I was, however, disappointed with a few things in the game when it comes to graphics. The biggest complaint I have with the graphics in the game are the crappy entrances featured in the game. These have got to be the worst entrances I have yet to see, and how in the heck did the Playstation get better entrances than the ''more powerful'' consoles? Look at this, you get entrance video clips in Smackdown, and you get like a 2 second pose from the wrestler in Royal Rumble. That’s it. Nothing else is featured. That was very disappointing to me.
Now, I shall discuss the music and sound effects in the game. One of the things I have always liked about wrestling games is the fact that all of the wrestlers have great theme songs (usually) and I love to hear them as much as I can, which is why I liked Attitude because you can actually listen to theme songs in the create a wrestler mode. Sadly, there is barely any wrestler theme music featured in this game. About the only time you get to hear the wrestler theme song is when you win a match, but even then you can barely hear it. You can’t even hear it during the entrances!
Other music in the game is pretty lackluster. I was rather disappointed with the fact that no music played during the actual matches, you only get some crap during the menu screens that does not sound like it belongs in a World Wrestling Federation video game. It sounds heavy metal, sure, but it would have been cool had more authentic World Wrestling Federation music been used, that would have been a lot cooler, in my opinion.
Now, I will talk about the sound effects. Usually in wrestling video games, the one thing people look for is commentary. There was no commentary in Smackdown, which disappointed some people, and there was also no commentary in Wrestlemania 2000. Well, guess what, folks? There is no commentary in this game either! I think there could have been commentary featured in the game, so I am confused as to why there isn’t any commentary. Other sound effects are pretty basic, basic body slams, submission moves, etc. The submission moves sound a lot like the ones in WCW vs. the World ^_^.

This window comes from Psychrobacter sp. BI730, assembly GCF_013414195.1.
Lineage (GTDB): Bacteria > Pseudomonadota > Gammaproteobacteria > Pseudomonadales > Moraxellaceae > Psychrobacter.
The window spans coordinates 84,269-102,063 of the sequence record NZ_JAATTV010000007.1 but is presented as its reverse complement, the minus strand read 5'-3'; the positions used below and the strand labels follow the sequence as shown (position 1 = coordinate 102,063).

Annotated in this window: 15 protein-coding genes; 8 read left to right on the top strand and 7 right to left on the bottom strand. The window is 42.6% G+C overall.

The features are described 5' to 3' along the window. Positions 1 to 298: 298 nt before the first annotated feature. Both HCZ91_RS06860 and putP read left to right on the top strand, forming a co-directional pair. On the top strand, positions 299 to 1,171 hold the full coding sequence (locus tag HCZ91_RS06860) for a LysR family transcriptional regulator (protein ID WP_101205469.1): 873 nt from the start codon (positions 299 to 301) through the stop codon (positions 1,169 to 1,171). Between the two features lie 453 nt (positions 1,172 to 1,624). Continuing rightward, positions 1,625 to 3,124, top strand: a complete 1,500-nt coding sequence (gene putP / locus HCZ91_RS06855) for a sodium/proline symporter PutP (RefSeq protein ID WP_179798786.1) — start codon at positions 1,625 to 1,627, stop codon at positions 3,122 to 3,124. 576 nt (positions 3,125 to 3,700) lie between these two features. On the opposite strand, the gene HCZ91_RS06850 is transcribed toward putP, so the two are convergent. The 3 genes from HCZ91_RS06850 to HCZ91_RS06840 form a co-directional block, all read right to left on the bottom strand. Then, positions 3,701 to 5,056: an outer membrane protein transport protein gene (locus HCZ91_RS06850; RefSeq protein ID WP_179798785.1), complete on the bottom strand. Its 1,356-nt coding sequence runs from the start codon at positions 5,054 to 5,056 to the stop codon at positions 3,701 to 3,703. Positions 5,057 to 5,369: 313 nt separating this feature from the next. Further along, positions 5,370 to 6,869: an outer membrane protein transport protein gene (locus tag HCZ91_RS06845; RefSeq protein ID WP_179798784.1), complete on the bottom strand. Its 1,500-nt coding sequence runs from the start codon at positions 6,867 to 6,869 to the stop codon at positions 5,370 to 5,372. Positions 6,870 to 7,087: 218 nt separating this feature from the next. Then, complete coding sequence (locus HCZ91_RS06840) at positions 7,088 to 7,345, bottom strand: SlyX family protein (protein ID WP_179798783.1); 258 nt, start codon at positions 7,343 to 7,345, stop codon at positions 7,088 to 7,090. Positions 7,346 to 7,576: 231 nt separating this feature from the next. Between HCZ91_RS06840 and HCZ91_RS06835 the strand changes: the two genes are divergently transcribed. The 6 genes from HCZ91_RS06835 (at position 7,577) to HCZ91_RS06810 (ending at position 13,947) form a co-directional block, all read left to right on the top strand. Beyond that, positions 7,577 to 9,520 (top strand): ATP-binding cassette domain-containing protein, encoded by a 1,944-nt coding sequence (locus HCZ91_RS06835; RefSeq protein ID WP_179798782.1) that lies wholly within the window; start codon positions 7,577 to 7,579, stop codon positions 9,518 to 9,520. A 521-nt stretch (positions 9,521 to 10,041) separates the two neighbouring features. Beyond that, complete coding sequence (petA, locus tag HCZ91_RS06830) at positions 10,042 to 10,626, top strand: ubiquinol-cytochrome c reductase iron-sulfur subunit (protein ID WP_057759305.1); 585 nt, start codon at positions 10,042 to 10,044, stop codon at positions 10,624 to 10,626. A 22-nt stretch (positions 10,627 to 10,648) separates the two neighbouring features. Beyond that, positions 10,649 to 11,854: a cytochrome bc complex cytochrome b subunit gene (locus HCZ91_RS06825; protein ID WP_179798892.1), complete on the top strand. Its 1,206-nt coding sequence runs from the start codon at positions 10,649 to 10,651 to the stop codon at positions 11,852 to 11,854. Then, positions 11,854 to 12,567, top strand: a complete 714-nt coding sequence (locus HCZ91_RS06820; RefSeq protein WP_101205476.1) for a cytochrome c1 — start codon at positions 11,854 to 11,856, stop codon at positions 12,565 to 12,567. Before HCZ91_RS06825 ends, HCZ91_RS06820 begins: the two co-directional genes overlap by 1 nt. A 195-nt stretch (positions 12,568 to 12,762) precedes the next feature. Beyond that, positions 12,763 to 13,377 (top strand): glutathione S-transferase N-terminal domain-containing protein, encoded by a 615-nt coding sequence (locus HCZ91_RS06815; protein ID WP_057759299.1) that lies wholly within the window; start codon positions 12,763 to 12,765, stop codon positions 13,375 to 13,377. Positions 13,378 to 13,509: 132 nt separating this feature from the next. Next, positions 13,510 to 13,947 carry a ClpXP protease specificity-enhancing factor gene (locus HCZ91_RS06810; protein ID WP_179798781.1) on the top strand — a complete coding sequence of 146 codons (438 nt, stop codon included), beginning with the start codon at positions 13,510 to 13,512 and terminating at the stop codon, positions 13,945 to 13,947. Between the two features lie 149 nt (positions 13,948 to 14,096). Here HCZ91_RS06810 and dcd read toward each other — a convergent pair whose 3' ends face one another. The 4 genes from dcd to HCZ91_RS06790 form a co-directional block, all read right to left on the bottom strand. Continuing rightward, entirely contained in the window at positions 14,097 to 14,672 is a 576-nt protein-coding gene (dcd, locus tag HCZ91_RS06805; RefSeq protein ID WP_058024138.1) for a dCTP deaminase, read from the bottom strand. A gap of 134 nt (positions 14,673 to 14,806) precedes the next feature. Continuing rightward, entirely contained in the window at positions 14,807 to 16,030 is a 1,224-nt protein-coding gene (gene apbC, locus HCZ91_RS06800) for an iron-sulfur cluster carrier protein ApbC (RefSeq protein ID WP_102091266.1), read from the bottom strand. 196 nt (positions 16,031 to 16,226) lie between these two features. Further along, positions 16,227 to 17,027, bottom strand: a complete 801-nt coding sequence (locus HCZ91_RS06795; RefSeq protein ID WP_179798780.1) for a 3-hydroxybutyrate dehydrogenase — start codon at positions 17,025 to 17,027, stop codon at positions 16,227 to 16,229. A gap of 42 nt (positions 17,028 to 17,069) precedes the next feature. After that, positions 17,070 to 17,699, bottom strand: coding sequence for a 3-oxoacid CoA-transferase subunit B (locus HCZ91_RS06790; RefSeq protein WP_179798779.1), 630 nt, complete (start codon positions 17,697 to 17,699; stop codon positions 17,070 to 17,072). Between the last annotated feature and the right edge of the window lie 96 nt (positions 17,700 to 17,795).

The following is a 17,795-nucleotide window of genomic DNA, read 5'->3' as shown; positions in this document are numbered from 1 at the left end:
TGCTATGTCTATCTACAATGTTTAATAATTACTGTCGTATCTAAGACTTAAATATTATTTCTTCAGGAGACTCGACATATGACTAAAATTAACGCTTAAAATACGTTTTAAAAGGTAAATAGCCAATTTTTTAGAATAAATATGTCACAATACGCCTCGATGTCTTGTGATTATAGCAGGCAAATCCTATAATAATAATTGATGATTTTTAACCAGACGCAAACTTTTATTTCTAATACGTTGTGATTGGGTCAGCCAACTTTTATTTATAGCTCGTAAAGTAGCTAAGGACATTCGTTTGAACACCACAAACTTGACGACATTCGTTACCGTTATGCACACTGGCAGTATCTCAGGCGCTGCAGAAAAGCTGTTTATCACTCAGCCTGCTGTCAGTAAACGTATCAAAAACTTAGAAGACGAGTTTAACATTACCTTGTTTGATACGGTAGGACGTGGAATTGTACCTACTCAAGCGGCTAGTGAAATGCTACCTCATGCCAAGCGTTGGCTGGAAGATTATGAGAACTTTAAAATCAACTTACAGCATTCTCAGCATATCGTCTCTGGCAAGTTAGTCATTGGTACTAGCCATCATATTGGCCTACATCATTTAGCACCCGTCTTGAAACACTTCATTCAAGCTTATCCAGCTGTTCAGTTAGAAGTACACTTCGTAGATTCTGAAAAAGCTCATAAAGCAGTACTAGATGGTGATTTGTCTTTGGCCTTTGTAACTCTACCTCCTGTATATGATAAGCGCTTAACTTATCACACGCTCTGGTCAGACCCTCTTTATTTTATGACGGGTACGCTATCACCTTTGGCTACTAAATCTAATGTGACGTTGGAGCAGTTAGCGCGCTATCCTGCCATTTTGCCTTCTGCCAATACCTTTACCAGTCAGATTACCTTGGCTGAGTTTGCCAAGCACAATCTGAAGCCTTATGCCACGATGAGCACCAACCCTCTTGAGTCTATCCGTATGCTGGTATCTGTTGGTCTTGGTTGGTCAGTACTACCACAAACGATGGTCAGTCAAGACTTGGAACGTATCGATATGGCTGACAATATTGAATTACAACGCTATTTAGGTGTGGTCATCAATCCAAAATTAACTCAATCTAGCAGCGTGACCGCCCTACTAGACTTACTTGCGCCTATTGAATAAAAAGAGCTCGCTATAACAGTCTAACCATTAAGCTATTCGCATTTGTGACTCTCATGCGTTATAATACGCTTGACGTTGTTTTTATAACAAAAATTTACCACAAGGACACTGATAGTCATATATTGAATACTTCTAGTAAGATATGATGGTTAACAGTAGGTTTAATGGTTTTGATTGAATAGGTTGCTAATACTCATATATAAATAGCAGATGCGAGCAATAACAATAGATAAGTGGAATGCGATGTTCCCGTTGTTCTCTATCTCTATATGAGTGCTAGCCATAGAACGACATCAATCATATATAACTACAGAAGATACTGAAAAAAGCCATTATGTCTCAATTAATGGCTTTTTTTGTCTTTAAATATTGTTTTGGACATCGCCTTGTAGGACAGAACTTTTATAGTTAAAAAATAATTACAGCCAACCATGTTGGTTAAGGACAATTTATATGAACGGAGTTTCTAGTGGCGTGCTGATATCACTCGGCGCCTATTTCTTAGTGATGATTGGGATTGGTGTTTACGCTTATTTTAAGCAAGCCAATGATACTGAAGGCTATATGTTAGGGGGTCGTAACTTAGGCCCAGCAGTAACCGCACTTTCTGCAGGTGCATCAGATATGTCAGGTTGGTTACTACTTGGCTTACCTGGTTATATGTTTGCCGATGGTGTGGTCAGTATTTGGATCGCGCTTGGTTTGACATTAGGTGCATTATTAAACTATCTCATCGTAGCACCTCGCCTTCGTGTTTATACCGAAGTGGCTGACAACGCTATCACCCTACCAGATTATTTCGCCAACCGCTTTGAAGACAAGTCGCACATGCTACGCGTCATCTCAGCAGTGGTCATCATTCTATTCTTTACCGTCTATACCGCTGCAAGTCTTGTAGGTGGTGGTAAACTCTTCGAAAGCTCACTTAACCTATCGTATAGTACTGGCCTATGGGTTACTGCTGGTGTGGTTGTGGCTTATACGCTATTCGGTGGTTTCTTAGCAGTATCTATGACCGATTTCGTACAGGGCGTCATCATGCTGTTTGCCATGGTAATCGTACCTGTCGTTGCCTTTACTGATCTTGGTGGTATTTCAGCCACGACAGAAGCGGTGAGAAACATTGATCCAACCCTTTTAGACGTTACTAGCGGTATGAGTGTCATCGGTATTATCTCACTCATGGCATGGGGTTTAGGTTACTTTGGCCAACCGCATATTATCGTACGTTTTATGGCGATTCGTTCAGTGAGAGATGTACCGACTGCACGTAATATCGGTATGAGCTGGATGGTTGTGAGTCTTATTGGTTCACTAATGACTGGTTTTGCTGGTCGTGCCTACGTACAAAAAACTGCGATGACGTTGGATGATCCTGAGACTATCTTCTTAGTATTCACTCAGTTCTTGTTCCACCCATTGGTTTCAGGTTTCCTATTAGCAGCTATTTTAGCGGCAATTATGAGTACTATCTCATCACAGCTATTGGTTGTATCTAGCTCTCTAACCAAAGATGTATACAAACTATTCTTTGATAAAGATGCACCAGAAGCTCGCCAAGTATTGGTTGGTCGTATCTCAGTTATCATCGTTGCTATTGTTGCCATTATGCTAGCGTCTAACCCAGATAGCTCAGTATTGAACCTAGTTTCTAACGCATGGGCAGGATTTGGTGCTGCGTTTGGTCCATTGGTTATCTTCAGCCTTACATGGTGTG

Control in the game takes some time to get used to, but once you figure out the rather unique and unorthodox control pattern in the game, you should get used to it. The thing that really sucks about the control, in my opinion, is the fact you can only use the directional stick to walk and run, you cannot use the analog stick. I am not a huge fan of the analog sticks on the Sega Dreamcast controller, but still, you could have been able to use it. Just another flaw in a flawed game, in my book. All of the control problems in the game add up, I am not going to describe the basic controls but they are rather confusing. The only good thing is the wrestler finishing move system, build your ''S'' meter, get 3 ''S'' and you can use your finishing move by pressing the R trigger while both wrestlers are standing.
I was severely disappointed with the actual game play of the game. Now, I know this is nothing more than a port of an Arcade game, so I did not expect too much, but I did expect more than 21 wrestlers and 3 game modes to choose from. The simple fact that this game did not have enough modes simply amazed me, I mean, how could you even make a wrestling game without including a create-a-wrestler mode, it is beyond belief. There is no modes featured in the game worth playing for, in my book.
The most hyped aspect of this game is the Royal Rumble mode (hence the name of the game). This has got to be the coolest Royal Rumble mode ever, mainly because you can have nine wrestlers on the screen battling it out at once. You can choose up to 30 wrestlers to participate in the Royal Rumble. Now, some of you may be wondering how can you have 30 wrestlers in the mode when there is only 21 wrestlers featured in the game? Simple! The same wrestlers return to fight after a while. Sad, but true, they should have just added more wrestlers.